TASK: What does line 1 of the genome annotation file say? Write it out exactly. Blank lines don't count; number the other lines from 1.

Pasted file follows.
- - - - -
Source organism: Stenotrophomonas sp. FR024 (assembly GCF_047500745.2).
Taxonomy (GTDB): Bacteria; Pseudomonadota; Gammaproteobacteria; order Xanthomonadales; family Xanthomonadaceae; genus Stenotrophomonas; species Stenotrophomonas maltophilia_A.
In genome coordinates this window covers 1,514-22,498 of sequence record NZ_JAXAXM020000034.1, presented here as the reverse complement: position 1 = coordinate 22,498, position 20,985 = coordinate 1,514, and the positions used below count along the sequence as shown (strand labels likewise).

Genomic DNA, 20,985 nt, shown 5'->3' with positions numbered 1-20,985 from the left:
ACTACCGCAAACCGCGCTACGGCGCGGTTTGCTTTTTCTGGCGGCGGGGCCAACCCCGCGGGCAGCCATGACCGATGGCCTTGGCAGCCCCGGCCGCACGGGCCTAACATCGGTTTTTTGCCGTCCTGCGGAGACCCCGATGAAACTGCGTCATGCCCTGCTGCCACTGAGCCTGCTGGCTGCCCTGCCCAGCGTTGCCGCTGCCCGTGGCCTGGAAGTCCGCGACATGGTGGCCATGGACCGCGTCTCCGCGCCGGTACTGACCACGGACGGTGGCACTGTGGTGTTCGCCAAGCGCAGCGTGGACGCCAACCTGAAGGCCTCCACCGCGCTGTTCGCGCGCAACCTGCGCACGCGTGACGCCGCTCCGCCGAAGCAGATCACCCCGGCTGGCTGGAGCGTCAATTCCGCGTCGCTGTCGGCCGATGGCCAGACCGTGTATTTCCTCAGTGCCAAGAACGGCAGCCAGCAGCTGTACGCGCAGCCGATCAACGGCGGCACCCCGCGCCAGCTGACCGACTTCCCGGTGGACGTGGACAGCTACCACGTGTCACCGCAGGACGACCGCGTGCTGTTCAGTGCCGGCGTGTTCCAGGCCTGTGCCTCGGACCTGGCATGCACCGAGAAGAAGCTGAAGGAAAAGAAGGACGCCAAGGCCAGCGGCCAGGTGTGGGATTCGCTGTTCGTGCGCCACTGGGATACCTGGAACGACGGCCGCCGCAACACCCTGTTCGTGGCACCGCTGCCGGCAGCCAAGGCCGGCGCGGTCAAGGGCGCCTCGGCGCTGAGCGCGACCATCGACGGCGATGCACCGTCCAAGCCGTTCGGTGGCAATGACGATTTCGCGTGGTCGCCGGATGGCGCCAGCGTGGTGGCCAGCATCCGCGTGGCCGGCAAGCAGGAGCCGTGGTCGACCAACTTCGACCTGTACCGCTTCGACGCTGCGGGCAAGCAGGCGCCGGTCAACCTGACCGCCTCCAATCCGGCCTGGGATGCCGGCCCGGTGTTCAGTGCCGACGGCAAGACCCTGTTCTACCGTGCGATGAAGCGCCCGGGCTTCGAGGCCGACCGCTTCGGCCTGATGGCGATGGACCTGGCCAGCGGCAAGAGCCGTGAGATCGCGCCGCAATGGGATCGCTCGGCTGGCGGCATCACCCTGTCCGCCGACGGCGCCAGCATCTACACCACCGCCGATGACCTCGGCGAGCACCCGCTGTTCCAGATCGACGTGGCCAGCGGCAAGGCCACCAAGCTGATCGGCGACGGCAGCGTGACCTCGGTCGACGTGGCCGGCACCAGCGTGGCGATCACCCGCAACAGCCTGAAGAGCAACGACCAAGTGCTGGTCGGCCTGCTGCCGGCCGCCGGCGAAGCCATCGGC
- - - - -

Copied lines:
Source organism: Stenotrophomonas sp. FR024 (assembly GCF_047500745.2).